TARPON SPRINGS — In the wake of a new state law prohibiting cities from banning food trucks, officials throughout the Sunshine State have been scrambling to enact regulations regarding where mobile food vending vehicles should be allowed operate in their communities.
Following several discussions on the subject, the Tarpon Springs’ Planning and Zoning Board and the City Commission came to a general consensus that the vehicles could operate in industrial areas and certain sections of U.S. Highway 19 only and not in the historic downtown district or at the Sponge Docks.
The issue drew considerable public feedback during the board’s first reading of the proposed changes to the city’s Land Development Code on Sept. 8, with roughly a half a dozen residents and merchants calling for more relaxed restrictions regarding food trucks.
“It comes to my attention that the food trucks must be on U.S. 19 only. This is very disappointing,” Irene Manglis, owner of Meli Greek Street Donuts, wrote.
Noting she had an agreement in place with a business owner at the docks, Manglis’ email said she “does not want to work on US Highway 19. That is not fair,” and she said the trucks should be able to operate at the Sponge Docks and downtown with support, in the form of a lease or written agreement, from the businesses in the area.
The Tarpon Springs Merchants Association supported Manglis’ position in an email that stated, in part, “We have spoken to many of our merchants (and) we are hearing that the majority of our food, drink and retail store owners are in favor of a food and beverage truck or cart on their own property,” adding they hoped the board would “look at this as an opportunity to give the business owners a venue to create something new and exciting for their establishments that will help them stay open.”
Several local business owners also weighed in support of allowing food trucks all over town.
“While some merchants feel the food trucks or added businesses take away from their own business, I strongly disagree,” Ginger Alemaghides, owner of the Bohemian Gypsea gift shop at 740 N. Pinellas Ave., wrote, adding, “Food trucks done correctly in our downtown and Sponge Docks can only enhance the charm of Tarpon Springs. The more food and shopping we have in the area the more people will be attracted to the area, and everyone will win.”
Elijah Durham, owner of the SOL Burger food truck, argued that businesses such as his deserve to be treated as equal to brick and mortar establishments. “It is almost equally as expensive to open a food trailer or a food truck as it is to open a restaurant,” he said. “It is certainly not a cheap endeavor.”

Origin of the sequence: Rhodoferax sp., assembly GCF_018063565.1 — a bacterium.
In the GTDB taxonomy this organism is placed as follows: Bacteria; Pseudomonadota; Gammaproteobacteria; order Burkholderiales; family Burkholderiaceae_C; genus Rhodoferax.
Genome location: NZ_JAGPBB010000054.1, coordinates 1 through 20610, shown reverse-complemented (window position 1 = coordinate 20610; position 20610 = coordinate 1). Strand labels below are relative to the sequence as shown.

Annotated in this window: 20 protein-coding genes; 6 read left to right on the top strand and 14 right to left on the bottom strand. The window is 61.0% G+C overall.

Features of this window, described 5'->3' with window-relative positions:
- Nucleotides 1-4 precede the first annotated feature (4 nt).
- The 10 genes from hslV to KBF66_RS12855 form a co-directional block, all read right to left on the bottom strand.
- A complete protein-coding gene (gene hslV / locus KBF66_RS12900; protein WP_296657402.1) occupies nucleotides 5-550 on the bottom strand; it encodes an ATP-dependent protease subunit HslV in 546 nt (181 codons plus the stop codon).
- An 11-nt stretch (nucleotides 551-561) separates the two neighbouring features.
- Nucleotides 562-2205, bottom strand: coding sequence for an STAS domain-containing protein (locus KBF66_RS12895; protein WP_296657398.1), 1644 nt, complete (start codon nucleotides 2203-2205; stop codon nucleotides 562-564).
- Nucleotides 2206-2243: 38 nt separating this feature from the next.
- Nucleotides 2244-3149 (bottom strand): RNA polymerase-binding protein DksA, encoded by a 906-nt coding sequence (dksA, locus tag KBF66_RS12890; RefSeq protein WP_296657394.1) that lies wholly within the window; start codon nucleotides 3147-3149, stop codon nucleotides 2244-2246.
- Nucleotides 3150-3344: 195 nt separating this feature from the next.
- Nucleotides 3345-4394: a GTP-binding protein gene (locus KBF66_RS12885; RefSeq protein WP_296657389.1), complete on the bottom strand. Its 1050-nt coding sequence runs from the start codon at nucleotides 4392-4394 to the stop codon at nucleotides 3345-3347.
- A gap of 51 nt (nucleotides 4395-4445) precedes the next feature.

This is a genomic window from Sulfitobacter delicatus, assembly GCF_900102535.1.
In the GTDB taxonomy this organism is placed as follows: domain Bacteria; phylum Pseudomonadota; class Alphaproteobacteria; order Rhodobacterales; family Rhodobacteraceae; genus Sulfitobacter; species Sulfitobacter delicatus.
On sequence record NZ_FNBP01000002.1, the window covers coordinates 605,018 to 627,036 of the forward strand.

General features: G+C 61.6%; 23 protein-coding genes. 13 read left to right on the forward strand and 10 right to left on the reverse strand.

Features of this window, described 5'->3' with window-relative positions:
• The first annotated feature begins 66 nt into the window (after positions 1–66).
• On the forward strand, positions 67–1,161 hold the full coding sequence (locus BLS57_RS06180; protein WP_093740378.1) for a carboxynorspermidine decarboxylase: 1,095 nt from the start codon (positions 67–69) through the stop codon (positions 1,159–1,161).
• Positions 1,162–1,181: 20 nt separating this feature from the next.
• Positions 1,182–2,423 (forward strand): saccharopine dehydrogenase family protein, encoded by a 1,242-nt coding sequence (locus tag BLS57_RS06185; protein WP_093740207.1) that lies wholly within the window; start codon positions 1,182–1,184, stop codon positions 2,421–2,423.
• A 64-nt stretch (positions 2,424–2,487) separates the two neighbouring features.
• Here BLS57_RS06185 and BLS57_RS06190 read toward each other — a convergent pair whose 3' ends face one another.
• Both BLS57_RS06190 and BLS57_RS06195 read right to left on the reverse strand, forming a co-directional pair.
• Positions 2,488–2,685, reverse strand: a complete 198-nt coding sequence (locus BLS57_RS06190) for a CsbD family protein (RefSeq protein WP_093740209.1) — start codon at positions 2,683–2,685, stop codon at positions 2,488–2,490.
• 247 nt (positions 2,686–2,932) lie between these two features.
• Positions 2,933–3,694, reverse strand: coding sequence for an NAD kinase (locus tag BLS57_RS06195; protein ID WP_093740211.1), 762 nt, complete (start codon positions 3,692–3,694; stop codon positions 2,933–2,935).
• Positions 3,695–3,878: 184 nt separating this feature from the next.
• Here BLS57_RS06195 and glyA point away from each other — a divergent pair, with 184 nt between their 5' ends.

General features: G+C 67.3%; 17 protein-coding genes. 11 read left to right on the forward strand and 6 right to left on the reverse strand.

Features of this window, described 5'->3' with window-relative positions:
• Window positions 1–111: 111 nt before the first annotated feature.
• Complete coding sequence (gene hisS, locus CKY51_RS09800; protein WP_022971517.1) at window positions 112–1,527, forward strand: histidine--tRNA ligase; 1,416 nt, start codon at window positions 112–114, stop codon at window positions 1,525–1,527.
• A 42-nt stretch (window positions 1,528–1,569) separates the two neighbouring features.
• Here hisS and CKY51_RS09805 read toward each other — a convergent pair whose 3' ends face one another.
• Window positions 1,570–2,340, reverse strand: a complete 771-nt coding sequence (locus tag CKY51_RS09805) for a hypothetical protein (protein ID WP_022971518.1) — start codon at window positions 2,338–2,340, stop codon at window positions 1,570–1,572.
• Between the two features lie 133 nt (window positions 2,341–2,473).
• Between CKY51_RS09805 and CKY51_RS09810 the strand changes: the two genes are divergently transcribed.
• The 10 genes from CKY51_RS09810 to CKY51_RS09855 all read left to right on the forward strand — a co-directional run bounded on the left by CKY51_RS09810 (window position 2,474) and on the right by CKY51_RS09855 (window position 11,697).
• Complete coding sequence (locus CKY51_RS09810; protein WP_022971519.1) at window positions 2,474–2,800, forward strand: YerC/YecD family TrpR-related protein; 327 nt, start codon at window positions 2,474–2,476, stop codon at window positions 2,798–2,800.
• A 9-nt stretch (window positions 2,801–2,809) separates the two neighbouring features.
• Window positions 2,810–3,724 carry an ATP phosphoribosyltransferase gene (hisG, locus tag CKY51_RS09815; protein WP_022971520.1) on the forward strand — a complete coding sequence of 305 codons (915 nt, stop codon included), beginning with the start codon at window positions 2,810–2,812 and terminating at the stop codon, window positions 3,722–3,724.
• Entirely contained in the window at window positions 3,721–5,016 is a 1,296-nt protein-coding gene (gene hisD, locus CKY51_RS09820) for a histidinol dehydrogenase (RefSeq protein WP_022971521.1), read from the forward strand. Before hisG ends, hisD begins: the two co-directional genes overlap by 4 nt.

Durham, who recently formed a partnership with the new Brighter Days Brewing Co., said, “we believe as locals in this community that we can start a food truck and still continue to have that charm that has brought us here and has wanted us to stay here.”
Despite the pleas, Mayor Chris Alahouzos said he would not support allowing food trucks at the docks and downtown, and he said he was also against allowing the units as accessories for breweries, distilleries and other food and beverage establishments.
“I’m not convinced (it’s) the right thing to have in Tarpon Springs,” Alahouzos said. “But I do support (allowing them in the designated areas) and I’m flexible in regards to how late they stay open.”
After much discussion the commission ultimately voted in favor of the ordinance, allowing mobile food trucks to operate in the designated areas between 7 a.m. and 10 p.m. with exemptions for breweries, wineries and distilleries and other food and drink establishments, by a vote of 4-1. Alahouzos voted against it.
The second and final reading of the item is scheduled for Tuesday, Sept. 22.
“In the city of Tarpon Springs, we’ve worked very hard to improve the CRA district and the Sponge Docks through façade and other grants as well as many beautification projects, to make these areas attractive to visitors and businesses to our community,” Alahouzos said by phone a few days later. “Now you can have someone put a trailer in back of their business and become a restaurant in a matter of days, and I don’t think that was fair. I like food trucks, when they’re in the right place and at our special events and festivals, which will continue. But to have them in back (of places) right in the middle of town competing with other restaurants? I don’t agree with that and I don’t support it.”